Articles Posted in Disorderly Conduct

I have represented many clients charged with disorderly conduct after being arrested or issued a summons on the train platform. In many instances, these events involved either alcohol or an altercation with another individual waiting for a train or on a train. In some, but not all cases, the police issue complaints without ever seeing what happened.

In most cases, the Transit or Port Authority police issue these summons on what appears to be a ticket. This is deceiving because it give you the impression that it is no big deal, until you do a little research and find out that it will appear on your criminal record if you are convicted and show up on background checks for minimally five years until you file an expungement petition after the waiting period.

If you are like me then you will agree…this simply can’t happen without a fight. I have helped countless people from all walks if life avoid the penalties and avoid a criminal record.

Disorderly conduct is violation of NJSA 2C:33-2. A NJ disorderly conduct offense is a petty disorderly offense punishable by up to 30 days in jail and a fine of up to $500. It is an offense that will appear on your record if you are convicted. One can commit the offense in basically one of two ways.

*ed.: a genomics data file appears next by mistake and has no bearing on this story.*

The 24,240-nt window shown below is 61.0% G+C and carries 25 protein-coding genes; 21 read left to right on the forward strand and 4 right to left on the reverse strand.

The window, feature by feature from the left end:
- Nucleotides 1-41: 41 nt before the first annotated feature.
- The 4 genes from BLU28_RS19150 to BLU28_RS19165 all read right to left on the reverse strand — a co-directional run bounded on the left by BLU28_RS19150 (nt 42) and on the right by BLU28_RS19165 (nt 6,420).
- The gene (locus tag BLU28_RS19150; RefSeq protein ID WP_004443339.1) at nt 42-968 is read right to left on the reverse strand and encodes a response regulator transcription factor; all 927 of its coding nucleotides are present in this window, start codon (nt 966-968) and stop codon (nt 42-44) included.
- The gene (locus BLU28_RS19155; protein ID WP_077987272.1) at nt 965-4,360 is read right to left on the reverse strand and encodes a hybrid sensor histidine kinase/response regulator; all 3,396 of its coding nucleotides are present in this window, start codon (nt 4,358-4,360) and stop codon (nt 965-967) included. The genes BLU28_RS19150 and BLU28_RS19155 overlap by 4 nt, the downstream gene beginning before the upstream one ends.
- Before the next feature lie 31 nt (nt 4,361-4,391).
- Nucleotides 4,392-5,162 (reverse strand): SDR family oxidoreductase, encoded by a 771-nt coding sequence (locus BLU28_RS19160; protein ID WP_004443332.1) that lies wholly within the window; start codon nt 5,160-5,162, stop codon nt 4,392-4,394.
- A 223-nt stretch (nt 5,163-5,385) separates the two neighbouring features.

First, the statute penalizes language (public) that is so offensive and course to the hearer that it would constitute a breach of the peace. Sound confusing? Well, although this section of the statute has not been repealed, I cannot recall ever losing a case where my client was charged with disorderly conduct under this section. This is because it is subject to constitutional freedom of speech defenses. In fact, there are court decisions which specifically address this issue. However, the offense is still frequently charged, typically when a citizen becomes involved in an oral argument with law enforcement. The bottom line is this type of offense is extremely defensible, and should be contested zealously by your lawyer.

Secondly, one can be arrested and charged with NJ disorderly conduct if there are allegations that the individual cause public annoyance, inconvenience, or alarm, or reckless risk thereof by fighting, threatening violent behavior, creating a dangerous or hazardous condition by doing some type of act that has no legitimate purpose. Typically if you are charged with disorderly conduct, you will likely be charged under this subsection. The state has the same type of issues with this type of disorderly conduct. There is a lot of gray area. The statute is vague, and a little unclear. Therefore, there are typically a multitude of defenses that an experience criminal defense lawyer can raise. I have a very high success rate defending those charged with this offense.

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